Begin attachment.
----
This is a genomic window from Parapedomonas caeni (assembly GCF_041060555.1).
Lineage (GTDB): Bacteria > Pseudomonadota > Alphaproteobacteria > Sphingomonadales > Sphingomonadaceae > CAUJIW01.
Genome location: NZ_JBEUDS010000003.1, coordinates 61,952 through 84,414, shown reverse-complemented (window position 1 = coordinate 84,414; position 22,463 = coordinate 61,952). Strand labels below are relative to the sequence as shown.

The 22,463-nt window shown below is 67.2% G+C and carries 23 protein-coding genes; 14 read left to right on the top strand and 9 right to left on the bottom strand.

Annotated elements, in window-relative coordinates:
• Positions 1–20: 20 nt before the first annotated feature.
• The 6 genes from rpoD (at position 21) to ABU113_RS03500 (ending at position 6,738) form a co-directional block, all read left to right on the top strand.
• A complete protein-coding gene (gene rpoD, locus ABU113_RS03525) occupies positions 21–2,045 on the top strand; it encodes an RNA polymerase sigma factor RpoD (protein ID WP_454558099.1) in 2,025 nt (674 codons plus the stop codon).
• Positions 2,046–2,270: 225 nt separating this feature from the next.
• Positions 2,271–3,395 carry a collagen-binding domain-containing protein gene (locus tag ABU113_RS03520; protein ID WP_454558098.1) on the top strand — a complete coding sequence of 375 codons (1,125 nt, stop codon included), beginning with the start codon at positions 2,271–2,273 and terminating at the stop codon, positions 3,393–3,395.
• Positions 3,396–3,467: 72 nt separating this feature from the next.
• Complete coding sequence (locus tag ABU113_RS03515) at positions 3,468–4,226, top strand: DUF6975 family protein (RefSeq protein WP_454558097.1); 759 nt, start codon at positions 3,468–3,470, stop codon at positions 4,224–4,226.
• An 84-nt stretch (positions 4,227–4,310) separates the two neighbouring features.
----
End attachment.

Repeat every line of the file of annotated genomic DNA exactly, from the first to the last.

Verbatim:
This is a genomic window from Parapedomonas caeni (assembly GCF_041060555.1).
Lineage (GTDB): Bacteria > Pseudomonadota > Alphaproteobacteria > Sphingomonadales > Sphingomonadaceae > CAUJIW01.
Genome location: NZ_JBEUDS010000003.1, coordinates 61,952 through 84,414, shown reverse-complemented (window position 1 = coordinate 84,414; position 22,463 = coordinate 61,952). Strand labels below are relative to the sequence as shown.

The 22,463-nt window shown below is 67.2% G+C and carries 23 protein-coding genes; 14 read left to right on the top strand and 9 right to left on the bottom strand.

Annotated elements, in window-relative coordinates:
• Positions 1–20: 20 nt before the first annotated feature.
• The 6 genes from rpoD (at position 21) to ABU113_RS03500 (ending at position 6,738) form a co-directional block, all read left to right on the top strand.
• A complete protein-coding gene (gene rpoD, locus ABU113_RS03525) occupies positions 21–2,045 on the top strand; it encodes an RNA polymerase sigma factor RpoD (protein ID WP_454558099.1) in 2,025 nt (674 codons plus the stop codon).
• Positions 2,046–2,270: 225 nt separating this feature from the next.
• Positions 2,271–3,395 carry a collagen-binding domain-containing protein gene (locus tag ABU113_RS03520; protein ID WP_454558098.1) on the top strand — a complete coding sequence of 375 codons (1,125 nt, stop codon included), beginning with the start codon at positions 2,271–2,273 and terminating at the stop codon, positions 3,393–3,395.
• Positions 3,396–3,467: 72 nt separating this feature from the next.
• Complete coding sequence (locus tag ABU113_RS03515) at positions 3,468–4,226, top strand: DUF6975 family protein (RefSeq protein WP_454558097.1); 759 nt, start codon at positions 3,468–3,470, stop codon at positions 4,224–4,226.
• An 84-nt stretch (positions 4,227–4,310) separates the two neighbouring features.